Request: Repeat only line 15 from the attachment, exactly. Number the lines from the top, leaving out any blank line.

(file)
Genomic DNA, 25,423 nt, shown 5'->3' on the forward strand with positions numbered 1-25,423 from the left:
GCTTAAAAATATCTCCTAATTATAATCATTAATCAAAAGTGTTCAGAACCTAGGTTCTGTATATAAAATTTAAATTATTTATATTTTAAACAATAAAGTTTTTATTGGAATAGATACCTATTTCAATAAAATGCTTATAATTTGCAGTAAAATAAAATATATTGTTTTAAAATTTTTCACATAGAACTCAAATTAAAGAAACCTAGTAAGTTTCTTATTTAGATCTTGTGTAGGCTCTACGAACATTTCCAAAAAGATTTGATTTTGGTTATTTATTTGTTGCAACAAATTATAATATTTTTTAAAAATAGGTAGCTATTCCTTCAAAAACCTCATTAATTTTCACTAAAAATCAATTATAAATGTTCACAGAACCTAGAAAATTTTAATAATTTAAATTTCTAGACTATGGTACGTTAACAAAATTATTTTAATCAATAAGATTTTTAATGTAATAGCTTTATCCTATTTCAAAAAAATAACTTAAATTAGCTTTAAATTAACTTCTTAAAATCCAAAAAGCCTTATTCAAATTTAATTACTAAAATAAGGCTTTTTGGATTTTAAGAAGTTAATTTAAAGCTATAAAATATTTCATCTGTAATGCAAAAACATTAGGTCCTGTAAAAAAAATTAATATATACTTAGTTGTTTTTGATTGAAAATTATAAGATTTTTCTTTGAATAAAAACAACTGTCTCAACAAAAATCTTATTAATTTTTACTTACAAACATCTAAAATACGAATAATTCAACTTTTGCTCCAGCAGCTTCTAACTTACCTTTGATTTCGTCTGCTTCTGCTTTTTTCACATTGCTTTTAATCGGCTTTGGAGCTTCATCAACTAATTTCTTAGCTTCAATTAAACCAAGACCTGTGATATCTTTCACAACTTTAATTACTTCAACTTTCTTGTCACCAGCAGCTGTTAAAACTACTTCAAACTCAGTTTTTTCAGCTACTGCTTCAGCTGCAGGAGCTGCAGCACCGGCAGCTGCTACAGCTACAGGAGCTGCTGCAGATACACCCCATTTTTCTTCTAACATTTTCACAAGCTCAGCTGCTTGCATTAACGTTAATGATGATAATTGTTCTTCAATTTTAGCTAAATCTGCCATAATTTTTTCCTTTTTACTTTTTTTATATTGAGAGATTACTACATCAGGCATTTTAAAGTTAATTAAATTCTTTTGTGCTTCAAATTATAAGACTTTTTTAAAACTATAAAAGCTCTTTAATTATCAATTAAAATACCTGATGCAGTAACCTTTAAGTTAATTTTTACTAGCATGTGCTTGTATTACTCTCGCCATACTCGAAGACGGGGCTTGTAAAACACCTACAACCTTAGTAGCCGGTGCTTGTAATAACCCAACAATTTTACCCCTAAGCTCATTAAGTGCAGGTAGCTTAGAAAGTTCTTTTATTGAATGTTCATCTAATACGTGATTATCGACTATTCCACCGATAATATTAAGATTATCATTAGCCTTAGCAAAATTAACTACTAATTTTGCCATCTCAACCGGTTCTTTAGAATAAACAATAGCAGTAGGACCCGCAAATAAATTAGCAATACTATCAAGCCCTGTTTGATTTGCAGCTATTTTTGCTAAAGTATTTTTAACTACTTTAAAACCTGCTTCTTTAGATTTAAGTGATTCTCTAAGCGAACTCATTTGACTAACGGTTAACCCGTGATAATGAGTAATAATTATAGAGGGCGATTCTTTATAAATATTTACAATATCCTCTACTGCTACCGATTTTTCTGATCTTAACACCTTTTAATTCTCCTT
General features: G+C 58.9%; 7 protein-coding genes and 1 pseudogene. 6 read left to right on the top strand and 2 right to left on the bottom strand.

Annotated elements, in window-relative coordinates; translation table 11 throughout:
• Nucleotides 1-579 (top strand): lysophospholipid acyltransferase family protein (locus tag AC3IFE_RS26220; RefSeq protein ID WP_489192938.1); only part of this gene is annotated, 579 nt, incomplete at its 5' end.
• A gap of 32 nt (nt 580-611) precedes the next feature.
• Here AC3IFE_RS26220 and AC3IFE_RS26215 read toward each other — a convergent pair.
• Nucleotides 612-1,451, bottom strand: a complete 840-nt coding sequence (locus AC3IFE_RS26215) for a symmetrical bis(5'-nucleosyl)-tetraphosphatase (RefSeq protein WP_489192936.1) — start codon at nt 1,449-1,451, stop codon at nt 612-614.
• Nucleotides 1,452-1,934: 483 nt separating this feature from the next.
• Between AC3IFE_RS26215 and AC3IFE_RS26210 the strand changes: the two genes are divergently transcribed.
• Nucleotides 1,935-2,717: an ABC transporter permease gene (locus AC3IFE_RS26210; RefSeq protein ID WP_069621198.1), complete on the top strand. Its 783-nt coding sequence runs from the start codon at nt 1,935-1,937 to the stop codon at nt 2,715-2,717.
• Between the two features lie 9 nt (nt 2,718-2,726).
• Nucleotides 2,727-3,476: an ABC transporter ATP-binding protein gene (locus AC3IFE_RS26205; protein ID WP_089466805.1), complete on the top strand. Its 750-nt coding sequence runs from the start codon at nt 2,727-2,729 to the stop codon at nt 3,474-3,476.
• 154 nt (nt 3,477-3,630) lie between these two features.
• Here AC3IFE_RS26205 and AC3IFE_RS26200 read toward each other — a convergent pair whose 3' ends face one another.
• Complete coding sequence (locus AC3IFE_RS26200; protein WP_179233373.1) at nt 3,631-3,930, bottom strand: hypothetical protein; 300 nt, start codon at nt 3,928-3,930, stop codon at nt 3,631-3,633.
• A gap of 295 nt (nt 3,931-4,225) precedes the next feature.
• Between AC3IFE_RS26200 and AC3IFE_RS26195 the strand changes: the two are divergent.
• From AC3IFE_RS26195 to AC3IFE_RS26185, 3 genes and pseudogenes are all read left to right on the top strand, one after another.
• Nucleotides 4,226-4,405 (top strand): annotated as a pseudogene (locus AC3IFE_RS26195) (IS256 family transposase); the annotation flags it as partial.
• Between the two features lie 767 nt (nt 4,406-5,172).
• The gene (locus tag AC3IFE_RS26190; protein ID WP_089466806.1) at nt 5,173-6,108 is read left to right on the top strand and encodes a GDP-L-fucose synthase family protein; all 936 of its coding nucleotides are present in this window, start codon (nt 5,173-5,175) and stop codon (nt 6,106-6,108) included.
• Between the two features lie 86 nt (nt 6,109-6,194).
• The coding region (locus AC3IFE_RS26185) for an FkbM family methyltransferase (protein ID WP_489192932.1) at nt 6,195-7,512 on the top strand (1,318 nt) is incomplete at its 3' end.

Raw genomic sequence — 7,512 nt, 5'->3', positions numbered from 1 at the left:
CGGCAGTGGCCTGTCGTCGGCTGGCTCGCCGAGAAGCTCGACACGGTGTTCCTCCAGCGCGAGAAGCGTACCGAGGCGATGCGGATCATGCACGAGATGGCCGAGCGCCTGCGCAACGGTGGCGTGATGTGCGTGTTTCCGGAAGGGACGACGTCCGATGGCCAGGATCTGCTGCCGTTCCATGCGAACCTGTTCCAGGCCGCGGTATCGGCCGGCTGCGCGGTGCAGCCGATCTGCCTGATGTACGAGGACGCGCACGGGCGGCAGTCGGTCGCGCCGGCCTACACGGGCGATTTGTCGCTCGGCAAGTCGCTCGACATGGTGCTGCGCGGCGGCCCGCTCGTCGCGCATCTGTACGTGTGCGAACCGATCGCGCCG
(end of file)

• Here AC3IFE_RS26205 and AC3IFE_RS26200 read toward each other — a convergent pair whose 3' ends face one another.